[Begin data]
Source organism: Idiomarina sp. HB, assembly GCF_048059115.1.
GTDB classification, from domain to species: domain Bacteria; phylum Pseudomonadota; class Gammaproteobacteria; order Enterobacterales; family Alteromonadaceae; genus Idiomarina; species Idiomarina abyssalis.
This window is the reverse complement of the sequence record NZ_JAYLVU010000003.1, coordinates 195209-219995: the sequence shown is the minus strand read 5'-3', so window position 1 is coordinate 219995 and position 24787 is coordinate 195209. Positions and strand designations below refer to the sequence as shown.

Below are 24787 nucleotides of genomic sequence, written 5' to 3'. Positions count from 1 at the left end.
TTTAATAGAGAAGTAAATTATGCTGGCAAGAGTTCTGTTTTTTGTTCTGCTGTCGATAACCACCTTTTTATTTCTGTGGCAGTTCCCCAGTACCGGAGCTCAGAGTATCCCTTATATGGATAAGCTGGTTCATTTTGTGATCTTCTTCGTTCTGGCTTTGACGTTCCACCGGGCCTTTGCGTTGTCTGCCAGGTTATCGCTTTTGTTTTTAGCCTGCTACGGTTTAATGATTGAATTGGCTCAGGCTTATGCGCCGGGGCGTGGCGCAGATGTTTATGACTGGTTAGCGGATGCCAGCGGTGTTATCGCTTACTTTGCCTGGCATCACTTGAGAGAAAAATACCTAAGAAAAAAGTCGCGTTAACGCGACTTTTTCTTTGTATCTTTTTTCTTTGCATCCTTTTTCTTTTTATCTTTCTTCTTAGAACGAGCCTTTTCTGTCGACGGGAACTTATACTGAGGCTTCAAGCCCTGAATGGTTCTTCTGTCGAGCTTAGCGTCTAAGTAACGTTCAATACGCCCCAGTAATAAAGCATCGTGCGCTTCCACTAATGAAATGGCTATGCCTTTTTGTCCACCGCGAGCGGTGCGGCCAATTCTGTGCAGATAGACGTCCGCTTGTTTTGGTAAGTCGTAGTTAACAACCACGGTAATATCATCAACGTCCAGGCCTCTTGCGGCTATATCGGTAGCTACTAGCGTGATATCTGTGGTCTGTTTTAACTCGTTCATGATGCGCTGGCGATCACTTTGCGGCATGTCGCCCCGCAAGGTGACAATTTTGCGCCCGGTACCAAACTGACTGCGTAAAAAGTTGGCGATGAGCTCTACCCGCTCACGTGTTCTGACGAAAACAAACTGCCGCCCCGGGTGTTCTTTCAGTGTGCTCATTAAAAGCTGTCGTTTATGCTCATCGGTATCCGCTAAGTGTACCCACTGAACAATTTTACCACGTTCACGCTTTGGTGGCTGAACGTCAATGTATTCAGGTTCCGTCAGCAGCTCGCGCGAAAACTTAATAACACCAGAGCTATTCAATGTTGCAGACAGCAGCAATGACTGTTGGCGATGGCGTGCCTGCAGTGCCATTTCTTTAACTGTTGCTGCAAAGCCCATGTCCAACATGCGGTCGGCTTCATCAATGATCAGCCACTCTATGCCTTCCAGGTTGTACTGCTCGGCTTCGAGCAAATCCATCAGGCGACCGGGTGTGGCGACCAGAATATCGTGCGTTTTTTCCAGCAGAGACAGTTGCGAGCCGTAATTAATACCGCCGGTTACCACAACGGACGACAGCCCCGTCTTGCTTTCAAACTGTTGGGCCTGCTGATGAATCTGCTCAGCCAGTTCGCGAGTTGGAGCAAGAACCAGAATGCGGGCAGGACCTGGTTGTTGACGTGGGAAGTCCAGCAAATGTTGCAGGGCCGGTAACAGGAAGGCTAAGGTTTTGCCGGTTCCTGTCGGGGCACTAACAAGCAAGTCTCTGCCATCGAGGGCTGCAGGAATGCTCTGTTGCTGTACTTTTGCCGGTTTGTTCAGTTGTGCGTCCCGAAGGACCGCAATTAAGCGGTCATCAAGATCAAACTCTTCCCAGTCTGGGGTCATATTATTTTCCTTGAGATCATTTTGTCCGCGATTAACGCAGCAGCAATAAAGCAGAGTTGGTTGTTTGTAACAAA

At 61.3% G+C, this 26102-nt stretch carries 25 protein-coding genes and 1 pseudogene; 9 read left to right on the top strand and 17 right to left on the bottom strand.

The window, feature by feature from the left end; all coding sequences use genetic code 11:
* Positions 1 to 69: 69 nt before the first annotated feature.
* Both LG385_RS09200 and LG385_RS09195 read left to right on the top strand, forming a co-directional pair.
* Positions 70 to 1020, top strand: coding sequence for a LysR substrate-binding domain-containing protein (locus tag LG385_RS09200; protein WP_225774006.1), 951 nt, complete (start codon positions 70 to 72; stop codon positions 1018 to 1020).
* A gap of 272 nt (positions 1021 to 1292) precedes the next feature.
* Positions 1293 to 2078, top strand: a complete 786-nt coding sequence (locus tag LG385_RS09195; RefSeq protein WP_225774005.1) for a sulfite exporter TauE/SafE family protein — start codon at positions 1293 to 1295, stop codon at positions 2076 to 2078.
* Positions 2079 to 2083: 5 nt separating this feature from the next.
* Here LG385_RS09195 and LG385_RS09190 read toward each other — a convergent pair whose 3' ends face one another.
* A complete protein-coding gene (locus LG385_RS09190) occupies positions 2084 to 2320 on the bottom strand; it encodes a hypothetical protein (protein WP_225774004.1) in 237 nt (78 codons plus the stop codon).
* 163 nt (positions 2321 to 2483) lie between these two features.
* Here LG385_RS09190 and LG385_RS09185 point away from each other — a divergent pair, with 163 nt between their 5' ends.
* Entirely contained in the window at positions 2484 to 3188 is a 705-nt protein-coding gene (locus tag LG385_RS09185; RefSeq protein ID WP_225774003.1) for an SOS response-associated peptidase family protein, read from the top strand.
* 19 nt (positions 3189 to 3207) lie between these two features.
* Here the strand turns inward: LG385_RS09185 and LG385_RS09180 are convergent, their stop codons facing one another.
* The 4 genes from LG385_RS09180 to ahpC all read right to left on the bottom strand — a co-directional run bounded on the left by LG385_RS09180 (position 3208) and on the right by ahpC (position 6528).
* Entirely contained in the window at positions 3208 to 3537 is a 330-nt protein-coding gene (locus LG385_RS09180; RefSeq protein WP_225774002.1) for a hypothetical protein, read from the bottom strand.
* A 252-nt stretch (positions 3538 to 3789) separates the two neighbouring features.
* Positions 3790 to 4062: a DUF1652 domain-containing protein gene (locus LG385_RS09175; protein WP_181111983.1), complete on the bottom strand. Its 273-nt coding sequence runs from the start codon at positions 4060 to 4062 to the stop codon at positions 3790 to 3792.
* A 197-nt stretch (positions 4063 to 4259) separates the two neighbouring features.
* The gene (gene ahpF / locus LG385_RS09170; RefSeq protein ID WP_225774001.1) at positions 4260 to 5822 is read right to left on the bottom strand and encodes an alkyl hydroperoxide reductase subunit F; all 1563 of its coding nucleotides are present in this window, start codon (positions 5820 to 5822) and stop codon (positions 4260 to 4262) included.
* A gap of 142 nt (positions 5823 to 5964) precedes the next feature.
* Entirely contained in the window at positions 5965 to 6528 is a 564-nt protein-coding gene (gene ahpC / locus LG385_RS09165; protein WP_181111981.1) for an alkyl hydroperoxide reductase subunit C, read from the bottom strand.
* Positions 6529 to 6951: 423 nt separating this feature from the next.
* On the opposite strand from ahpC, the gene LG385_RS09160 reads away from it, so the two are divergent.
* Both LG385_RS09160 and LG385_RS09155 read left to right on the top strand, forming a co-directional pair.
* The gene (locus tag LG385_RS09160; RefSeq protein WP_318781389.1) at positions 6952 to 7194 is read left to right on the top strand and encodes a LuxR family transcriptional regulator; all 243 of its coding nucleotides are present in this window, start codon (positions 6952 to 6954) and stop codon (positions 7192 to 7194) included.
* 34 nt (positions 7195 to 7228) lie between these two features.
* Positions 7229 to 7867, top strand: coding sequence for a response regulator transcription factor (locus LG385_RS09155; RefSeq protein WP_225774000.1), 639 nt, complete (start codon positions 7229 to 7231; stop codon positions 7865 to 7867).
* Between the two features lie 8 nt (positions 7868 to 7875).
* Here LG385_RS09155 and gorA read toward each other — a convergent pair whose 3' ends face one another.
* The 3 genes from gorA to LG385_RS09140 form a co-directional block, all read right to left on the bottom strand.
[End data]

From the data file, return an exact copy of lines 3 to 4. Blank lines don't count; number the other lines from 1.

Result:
This window is the reverse complement of the sequence record NZ_JAYLVU010000003.1, coordinates 195209-219995: the sequence shown is the minus strand read 5'-3', so window position 1 is coordinate 219995 and position 24787 is coordinate 195209. Positions and strand designations below refer to the sequence as shown.

Below are 24787 nucleotides of genomic sequence, written 5' to 3'. Positions count from 1 at the left end.